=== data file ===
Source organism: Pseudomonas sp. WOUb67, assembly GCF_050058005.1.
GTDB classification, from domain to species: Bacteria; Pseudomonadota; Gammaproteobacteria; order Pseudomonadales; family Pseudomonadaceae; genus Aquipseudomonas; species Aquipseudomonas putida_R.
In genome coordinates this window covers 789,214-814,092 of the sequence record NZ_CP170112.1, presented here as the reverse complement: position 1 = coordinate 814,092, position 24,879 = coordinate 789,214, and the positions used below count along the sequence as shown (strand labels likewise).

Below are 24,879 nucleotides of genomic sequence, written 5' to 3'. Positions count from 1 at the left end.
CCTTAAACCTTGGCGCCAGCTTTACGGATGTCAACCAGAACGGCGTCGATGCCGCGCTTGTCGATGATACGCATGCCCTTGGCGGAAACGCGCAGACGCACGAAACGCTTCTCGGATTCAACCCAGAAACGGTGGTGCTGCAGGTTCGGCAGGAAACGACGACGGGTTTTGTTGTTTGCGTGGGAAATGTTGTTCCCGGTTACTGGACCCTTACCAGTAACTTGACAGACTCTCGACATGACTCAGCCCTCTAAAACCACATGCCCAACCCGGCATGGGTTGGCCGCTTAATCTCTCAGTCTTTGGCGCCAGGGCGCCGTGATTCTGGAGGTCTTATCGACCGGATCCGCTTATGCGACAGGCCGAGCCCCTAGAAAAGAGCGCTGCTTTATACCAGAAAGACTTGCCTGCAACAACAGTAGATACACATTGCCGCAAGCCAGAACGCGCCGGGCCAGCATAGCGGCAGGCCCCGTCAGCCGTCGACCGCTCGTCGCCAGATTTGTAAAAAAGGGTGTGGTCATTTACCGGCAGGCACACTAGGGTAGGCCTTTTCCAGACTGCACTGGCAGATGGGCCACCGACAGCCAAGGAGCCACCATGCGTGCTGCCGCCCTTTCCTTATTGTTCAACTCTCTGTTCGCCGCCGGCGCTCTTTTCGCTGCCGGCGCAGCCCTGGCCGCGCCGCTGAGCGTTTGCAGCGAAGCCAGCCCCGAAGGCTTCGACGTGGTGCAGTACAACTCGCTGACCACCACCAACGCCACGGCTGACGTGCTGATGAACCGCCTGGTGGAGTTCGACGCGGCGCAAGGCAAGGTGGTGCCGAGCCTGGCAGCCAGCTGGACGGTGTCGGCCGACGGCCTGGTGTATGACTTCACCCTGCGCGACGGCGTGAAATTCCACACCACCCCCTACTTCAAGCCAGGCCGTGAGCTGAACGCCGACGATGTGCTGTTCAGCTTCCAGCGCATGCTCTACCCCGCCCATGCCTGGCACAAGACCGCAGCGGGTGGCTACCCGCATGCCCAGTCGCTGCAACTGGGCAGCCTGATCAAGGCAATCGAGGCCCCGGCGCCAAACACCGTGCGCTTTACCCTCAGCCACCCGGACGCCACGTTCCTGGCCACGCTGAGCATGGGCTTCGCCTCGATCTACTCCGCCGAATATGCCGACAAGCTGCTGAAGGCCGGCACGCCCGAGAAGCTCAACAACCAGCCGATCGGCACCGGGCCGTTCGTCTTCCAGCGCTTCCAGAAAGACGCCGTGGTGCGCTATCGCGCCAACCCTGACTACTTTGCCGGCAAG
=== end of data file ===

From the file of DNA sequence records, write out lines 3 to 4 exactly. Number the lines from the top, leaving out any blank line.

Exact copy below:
In genome coordinates this window covers 789,214-814,092 of the sequence record NZ_CP170112.1, presented here as the reverse complement: position 1 = coordinate 814,092, position 24,879 = coordinate 789,214, and the positions used below count along the sequence as shown (strand labels likewise).

Below are 24,879 nucleotides of genomic sequence, written 5' to 3'. Positions count from 1 at the left end.